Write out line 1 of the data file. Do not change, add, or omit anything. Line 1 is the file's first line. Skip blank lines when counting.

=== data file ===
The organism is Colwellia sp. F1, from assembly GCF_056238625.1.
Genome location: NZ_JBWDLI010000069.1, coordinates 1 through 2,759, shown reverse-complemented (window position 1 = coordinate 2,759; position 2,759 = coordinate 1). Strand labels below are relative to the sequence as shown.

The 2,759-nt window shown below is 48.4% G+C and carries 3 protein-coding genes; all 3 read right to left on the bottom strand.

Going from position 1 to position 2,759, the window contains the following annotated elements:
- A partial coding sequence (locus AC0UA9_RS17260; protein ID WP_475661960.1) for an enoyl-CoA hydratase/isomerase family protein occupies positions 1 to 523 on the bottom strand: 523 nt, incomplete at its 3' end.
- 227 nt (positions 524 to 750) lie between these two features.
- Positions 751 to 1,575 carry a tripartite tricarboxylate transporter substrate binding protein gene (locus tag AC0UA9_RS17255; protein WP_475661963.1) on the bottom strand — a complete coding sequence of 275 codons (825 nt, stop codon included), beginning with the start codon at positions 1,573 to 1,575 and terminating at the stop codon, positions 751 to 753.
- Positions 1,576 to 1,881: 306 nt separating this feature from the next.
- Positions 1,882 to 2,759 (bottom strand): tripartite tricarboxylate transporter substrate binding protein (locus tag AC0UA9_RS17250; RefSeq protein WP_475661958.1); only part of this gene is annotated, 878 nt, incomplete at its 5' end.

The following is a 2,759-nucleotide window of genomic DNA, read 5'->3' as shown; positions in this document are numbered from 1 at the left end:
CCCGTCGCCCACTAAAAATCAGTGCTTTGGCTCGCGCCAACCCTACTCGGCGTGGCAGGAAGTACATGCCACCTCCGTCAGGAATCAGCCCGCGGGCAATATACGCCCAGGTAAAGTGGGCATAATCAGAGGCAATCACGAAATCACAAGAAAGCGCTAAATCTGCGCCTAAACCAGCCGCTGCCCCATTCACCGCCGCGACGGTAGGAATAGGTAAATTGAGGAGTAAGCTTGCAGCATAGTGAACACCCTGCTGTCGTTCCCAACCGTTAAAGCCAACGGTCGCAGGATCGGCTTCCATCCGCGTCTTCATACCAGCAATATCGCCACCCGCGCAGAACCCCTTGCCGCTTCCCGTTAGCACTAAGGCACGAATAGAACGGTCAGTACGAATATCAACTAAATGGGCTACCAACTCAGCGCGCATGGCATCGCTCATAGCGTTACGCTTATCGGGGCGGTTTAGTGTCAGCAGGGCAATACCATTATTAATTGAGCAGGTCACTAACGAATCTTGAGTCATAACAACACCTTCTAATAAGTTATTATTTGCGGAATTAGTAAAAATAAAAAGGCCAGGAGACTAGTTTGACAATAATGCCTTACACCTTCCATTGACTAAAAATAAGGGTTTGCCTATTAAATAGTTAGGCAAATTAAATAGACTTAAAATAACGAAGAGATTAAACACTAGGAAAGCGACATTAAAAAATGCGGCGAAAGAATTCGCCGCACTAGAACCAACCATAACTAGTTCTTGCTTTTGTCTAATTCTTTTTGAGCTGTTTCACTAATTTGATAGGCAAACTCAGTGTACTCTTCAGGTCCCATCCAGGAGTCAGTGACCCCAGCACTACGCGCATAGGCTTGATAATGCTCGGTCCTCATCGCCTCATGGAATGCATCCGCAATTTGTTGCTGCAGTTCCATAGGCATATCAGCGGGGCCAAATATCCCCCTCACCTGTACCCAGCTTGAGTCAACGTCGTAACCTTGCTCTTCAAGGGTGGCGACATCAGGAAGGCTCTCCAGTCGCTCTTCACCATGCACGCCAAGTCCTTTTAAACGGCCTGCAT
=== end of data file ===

The organism is Colwellia sp. F1, from assembly GCF_056238625.1.